zero calories or zero waste?
by jill ettinger
“funny, the things you have the hardest time parting with are the things you need the least.” — bob dylan
gopal krishnan is coca-cola’s global director of marketing innovations. his hindi tainted queen’s english rolls off of his tongue like a smooth mango lassi. krishnan is explaining the changes underway at the largest non-alcoholic beverage manufacturer in the world. coca-cola is in los angeles at the opportunity green conference focused on sustainability to discuss their efforts in recycling, converting trucks to bio diesel, water conservation and integrating non-petroleum plastic via their new “plantbottle,” a cane sugar pet hybrid.
by 2020, coca-cola’s goal is to be off of petroleum bottles 100% and into their plantbottle. more than 2.5 billion plantbottles are already in circulation, which may seem like quite a lot, but that’s out of more than 3,300 beverage brands owned or invested in by coca-cola in more than 200 countries, and according to cocacola.com, more than 1.3 billion servings sold every day.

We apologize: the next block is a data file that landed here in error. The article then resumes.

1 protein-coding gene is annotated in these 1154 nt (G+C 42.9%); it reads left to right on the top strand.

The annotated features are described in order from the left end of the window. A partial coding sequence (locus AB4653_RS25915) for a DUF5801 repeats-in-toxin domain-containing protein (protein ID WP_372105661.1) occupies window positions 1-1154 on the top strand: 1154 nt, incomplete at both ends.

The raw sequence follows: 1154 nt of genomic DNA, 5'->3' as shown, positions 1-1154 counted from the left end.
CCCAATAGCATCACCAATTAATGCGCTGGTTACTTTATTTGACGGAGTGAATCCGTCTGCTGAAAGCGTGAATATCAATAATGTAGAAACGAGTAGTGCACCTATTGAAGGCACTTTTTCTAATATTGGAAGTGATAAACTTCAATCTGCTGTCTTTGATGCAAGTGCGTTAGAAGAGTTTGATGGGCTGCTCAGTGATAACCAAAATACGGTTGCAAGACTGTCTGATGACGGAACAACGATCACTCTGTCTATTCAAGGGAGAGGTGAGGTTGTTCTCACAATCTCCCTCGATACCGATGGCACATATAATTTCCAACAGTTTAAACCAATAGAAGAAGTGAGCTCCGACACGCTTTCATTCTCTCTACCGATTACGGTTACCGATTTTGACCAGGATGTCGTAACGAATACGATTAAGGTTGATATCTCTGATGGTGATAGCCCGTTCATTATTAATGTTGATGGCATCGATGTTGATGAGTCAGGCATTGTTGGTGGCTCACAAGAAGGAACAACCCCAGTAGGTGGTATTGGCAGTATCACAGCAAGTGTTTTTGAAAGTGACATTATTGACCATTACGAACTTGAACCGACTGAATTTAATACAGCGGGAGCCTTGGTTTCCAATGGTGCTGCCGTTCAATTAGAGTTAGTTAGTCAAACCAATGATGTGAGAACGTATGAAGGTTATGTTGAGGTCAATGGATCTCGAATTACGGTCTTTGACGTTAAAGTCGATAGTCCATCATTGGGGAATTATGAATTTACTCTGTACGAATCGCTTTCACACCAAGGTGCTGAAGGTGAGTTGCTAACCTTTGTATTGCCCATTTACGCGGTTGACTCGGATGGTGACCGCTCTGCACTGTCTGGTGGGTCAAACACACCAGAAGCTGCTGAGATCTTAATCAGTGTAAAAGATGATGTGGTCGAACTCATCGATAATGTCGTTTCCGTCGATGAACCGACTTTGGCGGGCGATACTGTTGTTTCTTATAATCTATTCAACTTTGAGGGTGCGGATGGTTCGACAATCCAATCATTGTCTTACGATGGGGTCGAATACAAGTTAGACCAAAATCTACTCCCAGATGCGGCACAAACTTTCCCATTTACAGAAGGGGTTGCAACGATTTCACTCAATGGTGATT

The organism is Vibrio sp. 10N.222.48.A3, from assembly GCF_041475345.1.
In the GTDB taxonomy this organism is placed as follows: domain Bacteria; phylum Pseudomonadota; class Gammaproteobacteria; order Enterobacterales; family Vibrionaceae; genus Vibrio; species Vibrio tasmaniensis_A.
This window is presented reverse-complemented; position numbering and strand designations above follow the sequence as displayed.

coca-cola is also actively investing in recycling plants, says krishnan, citing that “leaving it up to city governments is just not working.” they are currently the world’s largest recycler and claim to collect 35% of the bottles they put out. this is an arresting number when multiple sources, including everpure, coca-cola’s own water filtration supplier, cites that over 60 million bottles a day—more than 80% of all plastic bottles—end up in incinerators or landfills instead of at recycling plants. recycling is big business for coca-cola, and with an 85% growth potential, it’s no surprise they’re pushing the single serve bottles in every market.
what’s incredibly evident, if not downright chilling, is just how smart coca-cola is. among countless ways they’re dominating markets, they’ve realized there’s really only one product ever worth selling, one that never goes out of fashion: you. their biggest moneymaker is consumer confidence and nowhere is this buoyancy more prominent than in the booming sustainability movement.